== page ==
Bailouts, not bonuses, are the problem

March 27, 2009


If you wonder why the U.S. stock market now resembles a blue-light special at Kmart, look no farther than the churlish reaction to the news that insurance company AIG paid a piddling $165 million in bonuses to its employees earlier this month. Call me naive, but I agree with AIG boss Edward M. Liddy when he says his guys are “the best and the brightest.”

They work for a company that’s gambled in the securities market like a Vegas drunk, with about the same luck, and has admitted to writing its financial statements with the creative flair of a Stephen King novel. Yet they’ve nonetheless talked the U.S. government into bailing it out four times in six months.

And we’re not just talking about fleecing that universally-acclaimed-as-dumber-than-a-rock George W. Bush, either. Three weeks ago, AIG scored again off the smartest man in the known universe, President Barack Obama, whose government not only forked over another $30 billion but agreed to new terms that essentially mean AIG can pay the money back in buffalo dung.

In case you’ve lost count, that means AIG has extracted $180 billion from Washington in the past six months. Are we going to quibble about a 1 percent sales commission on a deal like that? Those guys could sell hurricane insurance in the Gobi desert — I’d want them working for me any day. Luckily, they are; taxpayers now own 80 percent of AIG.

To be fair, outwitting the government does not seem especially difficult these days, when so many officials are suffering from a rare disease that obliterates their short-term memories. Treasury Secretary Timothy Geithner said he was shocked, shocked to learn on March 10 that AIG was paying bonuses — even though he’d been questioned about them in an open hearing of the House Ways and Means Committee a week earlier, and had promised to do something about it.

And that paled before the tragic memory loss of Sen. Chris Dodd, D-Conn., who was so freaked out by the bonuses that he proposed a special tax to take them back, forgetting completely that he was the one who stuck an amendment into the stimulus bill the Senate passed last month that specifically OK’d the AIG bonuses. (Nobody’s asked him, but it’s a good bet that the $103,000 in campaign contributions that Dodd got from AIG and its executives during the last election have also slipped his mind.)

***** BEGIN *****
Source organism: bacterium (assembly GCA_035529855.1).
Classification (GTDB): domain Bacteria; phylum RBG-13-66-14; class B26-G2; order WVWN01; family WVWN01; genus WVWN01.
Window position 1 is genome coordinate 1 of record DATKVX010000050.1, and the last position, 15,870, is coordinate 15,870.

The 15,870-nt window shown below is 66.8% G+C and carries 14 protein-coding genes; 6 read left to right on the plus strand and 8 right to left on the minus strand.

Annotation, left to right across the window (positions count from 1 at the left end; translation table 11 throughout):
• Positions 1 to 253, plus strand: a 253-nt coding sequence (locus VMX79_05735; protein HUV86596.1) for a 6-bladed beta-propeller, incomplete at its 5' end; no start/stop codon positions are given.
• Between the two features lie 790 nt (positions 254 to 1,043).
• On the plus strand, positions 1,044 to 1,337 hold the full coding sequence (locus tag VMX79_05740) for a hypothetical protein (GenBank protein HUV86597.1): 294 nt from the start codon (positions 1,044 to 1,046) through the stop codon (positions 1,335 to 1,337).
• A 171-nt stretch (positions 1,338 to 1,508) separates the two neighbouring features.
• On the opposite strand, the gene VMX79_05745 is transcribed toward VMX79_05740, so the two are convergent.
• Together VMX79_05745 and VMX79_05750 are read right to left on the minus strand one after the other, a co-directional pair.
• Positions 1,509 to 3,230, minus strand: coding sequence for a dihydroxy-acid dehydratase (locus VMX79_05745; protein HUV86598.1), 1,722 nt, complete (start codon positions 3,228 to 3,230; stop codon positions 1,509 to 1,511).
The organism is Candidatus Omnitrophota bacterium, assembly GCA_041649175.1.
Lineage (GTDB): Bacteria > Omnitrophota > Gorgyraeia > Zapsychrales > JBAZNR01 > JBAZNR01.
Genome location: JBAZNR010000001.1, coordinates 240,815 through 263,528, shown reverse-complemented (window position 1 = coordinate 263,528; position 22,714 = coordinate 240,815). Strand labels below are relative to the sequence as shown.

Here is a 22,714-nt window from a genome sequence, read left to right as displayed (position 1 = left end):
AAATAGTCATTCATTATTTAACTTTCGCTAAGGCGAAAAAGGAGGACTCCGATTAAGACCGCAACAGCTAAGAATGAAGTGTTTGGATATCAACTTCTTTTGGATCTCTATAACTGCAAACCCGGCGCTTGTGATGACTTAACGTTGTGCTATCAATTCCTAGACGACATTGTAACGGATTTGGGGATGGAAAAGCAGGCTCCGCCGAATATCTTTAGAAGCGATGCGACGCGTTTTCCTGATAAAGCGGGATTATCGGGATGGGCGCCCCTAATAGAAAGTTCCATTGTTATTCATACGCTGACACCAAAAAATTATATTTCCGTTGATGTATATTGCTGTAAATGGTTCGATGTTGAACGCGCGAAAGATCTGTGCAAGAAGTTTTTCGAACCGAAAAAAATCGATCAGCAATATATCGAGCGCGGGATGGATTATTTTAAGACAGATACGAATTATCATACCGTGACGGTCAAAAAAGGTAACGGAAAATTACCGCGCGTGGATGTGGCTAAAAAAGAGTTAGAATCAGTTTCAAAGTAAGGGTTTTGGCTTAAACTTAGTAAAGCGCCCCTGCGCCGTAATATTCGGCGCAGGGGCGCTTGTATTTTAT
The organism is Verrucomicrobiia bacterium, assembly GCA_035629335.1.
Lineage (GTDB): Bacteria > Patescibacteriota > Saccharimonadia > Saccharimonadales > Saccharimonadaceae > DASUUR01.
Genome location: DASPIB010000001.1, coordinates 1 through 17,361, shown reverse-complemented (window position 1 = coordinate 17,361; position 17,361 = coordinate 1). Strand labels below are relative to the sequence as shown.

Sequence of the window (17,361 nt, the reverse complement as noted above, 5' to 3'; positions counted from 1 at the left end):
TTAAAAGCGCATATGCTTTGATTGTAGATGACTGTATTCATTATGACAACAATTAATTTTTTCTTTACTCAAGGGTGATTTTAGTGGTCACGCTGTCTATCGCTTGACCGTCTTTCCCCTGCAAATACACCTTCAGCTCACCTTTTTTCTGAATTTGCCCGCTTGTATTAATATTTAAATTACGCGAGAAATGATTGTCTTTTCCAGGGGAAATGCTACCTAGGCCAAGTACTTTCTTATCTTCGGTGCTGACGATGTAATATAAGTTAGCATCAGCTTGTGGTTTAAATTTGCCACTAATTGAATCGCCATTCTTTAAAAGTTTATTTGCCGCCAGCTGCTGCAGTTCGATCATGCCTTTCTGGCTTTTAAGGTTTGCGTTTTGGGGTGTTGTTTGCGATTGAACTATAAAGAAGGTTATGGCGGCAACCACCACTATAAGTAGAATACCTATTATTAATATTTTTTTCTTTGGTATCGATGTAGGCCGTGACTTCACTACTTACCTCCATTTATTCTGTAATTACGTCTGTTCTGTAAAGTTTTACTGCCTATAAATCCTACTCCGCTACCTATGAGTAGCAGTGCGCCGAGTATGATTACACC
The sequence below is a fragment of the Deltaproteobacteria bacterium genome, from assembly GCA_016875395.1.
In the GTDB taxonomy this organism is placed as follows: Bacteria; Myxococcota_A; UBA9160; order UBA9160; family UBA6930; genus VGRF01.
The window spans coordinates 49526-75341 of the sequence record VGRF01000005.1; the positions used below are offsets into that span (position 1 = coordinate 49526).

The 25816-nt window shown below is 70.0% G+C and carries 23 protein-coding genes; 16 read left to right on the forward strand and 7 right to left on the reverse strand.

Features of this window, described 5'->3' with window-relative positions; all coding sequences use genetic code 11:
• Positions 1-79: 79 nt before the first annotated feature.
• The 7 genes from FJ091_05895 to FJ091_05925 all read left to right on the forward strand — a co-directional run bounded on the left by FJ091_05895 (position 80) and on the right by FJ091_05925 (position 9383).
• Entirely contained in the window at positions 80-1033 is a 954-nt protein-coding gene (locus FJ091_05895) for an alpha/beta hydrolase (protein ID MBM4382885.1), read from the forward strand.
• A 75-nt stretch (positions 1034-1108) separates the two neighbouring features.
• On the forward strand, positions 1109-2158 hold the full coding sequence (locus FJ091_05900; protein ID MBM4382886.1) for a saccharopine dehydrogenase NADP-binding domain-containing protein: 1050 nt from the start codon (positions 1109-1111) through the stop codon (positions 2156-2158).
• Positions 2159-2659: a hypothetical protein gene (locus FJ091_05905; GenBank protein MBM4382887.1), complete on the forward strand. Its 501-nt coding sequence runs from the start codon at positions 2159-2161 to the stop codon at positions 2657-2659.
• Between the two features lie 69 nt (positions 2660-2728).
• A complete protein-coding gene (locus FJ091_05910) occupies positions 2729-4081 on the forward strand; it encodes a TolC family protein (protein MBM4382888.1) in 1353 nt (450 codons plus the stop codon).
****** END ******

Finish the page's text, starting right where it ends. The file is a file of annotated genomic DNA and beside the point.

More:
Nonetheless, the AIG people seem so clever that I’ve started to wonder if the bonus payments were part of a deliberate ploy. How else do you explain that Congress and the public as well are spending all their time screaming about what amounts to chump change compared to the money the government has dropped into corporate tin cups since September?

Since then, Washington has promised something in the ballpark of $900 billion in bailouts to blundering banks, mismanaged automakers and other various corporate deadbeats. And that was before Monday’s announcement by Geithner that the government wants to buy up to another $1 trillion in bad assets.

For all the anti-corporate rhetoric coming from Obama and his allies in Congress, they’ve yet to say no to a single one of these things, not even to repeat customers. A large part of the AIG bailout was to pay off its debts to Goldman Sachs, Citigroup and other financial institutions that had already gotten handouts of their own. We’re even bailing out foreigners: European banks, including Deutsche Bank, Societe Generale and Barclays collected $90 billon of the AIG package. Raise your hand — with your wallet in it — if you think the German, French or British taxpayers will be covering any of our losses.

Yet the same politicians who were fine with all that spending now are ready to kill over the AIG bonuses. (Literally: Chuck Grassley, the Republican senator from Iowa, said anybody who cashed a bonus check should commit suicide. And soon, before Congress raises the inheritance tax.) Sen. Chuck Schumer, D.-N.Y., called the bonuses “Alice in Wonderland business practices” and added: “It boggles the mind.”

Well, for sure, senator, somebody is through the looking glass here. But I don’t think it’s the employees at AIG.

— Glenn Garvin is a columnist for the Miami Herald. His e-mail address is .



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